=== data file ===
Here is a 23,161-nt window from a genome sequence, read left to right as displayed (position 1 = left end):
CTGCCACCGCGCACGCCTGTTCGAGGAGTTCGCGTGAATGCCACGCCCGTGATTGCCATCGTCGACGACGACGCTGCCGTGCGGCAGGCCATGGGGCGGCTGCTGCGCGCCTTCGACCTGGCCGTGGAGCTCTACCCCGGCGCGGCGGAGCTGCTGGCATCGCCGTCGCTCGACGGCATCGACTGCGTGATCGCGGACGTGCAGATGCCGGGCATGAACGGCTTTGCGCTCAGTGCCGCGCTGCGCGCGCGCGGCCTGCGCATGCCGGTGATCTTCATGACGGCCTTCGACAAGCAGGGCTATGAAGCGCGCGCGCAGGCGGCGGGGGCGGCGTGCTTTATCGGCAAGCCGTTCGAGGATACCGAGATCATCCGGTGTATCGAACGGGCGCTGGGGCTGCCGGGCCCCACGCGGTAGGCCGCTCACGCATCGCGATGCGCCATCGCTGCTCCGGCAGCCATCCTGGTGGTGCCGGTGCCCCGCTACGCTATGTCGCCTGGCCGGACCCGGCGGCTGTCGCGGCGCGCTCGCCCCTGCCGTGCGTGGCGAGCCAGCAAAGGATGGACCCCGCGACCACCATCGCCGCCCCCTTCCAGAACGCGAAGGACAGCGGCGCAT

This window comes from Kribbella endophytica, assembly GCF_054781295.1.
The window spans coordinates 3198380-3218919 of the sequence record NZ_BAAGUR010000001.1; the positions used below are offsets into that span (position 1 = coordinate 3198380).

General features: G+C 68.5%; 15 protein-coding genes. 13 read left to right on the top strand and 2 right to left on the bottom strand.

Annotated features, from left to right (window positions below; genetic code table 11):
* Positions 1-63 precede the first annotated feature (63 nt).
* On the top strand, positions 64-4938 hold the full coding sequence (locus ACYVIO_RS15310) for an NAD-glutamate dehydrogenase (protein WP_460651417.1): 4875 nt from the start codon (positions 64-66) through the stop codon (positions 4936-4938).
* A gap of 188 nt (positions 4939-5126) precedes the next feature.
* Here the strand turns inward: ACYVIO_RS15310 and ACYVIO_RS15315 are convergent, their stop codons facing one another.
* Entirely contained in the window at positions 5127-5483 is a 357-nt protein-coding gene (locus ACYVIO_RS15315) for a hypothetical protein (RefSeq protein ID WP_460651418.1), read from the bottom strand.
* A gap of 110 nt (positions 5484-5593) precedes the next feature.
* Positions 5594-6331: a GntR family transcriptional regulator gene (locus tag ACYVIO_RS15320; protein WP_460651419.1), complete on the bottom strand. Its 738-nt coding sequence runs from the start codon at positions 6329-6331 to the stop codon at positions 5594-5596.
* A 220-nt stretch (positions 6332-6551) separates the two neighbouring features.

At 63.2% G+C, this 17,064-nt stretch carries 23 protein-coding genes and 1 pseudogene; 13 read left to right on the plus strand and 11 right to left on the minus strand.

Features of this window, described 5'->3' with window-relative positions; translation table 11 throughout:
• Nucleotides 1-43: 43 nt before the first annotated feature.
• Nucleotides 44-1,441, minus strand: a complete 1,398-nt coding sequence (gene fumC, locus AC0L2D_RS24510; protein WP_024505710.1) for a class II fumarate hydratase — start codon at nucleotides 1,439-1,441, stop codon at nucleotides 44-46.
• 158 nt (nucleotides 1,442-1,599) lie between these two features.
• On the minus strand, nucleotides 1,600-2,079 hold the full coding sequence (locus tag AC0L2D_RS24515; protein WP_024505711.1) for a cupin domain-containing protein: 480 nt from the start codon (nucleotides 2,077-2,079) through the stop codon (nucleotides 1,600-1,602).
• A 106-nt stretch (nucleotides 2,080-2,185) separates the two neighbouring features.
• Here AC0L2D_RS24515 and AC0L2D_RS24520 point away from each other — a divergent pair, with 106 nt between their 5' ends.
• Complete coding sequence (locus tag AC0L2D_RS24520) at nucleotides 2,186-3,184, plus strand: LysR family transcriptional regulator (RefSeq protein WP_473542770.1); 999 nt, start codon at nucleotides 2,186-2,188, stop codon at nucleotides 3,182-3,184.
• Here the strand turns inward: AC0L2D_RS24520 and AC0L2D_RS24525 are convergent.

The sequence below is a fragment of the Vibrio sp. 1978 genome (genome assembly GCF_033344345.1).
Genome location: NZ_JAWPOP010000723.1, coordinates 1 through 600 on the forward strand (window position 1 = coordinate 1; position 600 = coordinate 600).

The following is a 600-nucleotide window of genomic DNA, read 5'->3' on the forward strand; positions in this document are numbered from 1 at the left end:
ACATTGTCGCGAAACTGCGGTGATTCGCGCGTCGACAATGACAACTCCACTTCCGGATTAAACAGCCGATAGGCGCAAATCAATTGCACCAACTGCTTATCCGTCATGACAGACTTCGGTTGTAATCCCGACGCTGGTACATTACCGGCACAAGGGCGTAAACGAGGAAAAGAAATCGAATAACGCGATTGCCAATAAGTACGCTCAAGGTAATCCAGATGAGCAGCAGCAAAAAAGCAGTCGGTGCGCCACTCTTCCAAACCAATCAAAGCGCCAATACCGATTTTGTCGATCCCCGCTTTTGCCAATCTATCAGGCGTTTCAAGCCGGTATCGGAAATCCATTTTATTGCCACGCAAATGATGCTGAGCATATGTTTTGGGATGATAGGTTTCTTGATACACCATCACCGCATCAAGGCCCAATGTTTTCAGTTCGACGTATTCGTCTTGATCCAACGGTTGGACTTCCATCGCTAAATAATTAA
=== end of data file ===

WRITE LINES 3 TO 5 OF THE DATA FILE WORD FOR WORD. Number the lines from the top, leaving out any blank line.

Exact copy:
This window comes from Kribbella endophytica, assembly GCF_054781295.1.
The window spans coordinates 3198380-3218919 of the sequence record NZ_BAAGUR010000001.1; the positions used below are offsets into that span (position 1 = coordinate 3198380).

General features: G+C 68.5%; 15 protein-coding genes. 13 read left to right on the top strand and 2 right to left on the bottom strand.